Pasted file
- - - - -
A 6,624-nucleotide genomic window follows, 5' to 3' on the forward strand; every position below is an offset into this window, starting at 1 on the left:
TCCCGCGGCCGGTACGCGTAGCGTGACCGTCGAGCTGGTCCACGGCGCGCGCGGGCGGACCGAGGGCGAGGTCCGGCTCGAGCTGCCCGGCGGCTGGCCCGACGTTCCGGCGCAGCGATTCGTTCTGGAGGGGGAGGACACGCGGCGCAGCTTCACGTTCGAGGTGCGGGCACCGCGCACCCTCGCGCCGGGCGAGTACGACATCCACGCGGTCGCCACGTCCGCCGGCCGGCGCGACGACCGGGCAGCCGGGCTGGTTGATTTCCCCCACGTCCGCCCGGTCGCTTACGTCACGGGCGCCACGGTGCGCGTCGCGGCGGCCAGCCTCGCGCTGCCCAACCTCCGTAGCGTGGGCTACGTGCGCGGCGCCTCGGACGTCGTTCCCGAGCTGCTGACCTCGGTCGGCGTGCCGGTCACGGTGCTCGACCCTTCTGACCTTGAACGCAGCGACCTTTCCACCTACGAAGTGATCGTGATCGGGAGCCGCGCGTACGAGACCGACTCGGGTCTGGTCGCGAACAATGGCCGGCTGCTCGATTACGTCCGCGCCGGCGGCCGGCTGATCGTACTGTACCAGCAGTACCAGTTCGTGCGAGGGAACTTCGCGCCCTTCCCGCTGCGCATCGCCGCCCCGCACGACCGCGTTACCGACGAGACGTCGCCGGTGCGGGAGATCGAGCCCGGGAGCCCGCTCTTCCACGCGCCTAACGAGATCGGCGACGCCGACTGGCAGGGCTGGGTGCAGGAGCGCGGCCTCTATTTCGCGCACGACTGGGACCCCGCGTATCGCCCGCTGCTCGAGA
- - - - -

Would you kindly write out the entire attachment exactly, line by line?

A 6,624-nucleotide genomic window follows, 5' to 3' on the forward strand; every position below is an offset into this window, starting at 1 on the left:
TCCCGCGGCCGGTACGCGTAGCGTGACCGTCGAGCTGGTCCACGGCGCGCGCGGGCGGACCGAGGGCGAGGTCCGGCTCGAGCTGCCCGGCGGCTGGCCCGACGTTCCGGCGCAGCGATTCGTTCTGGAGGGGGAGGACACGCGGCGCAGCTTCACGTTCGAGGTGCGGGCACCGCGCACCCTCGCGCCGGGCGAGTACGACATCCACGCGGTCGCCACGTCCGCCGGCCGGCGCGACGACCGGGCAGCCGGGCTGGTTGATTTCCCCCACGTCCGCCCGGTCGCTTACGTCACGGGCGCCACGGTGCGCGTCGCGGCGGCCAGCCTCGCGCTGCCCAACCTCCGTAGCGTGGGCTACGTGCGCGGCGCCTCGGACGTCGTTCCCGAGCTGCTGACCTCGGTCGGCGTGCCGGTCACGGTGCTCGACCCTTCTGACCTTGAACGCAGCGACCTTTCCACCTACGAAGTGATCGTGATCGGGAGCCGCGCGTACGAGACCGACTCGGGTCTGGTCGCGAACAATGGCCGGCTGCTCGATTACGTCCGCGCCGGCGGCCGGCTGATCGTACTGTACCAGCAGTACCAGTTCGTGCGAGGGAACTTCGCGCCCTTCCCGCTGCGCATCGCCGCCCCGCACGACCGCGTTACCGACGAGACGTCGCCGGTGCGGGAGATCGAGCCCGGGAGCCCGCTCTTCCACGCGCCTAACGAGATCGGCGACGCCGACTGGCAGGGCTGGGTGCAGGAGCGCGGCCTCTATTTCGCGCACGACTGGGACCCCGCGTATCGCCCGCTGCTCGAGA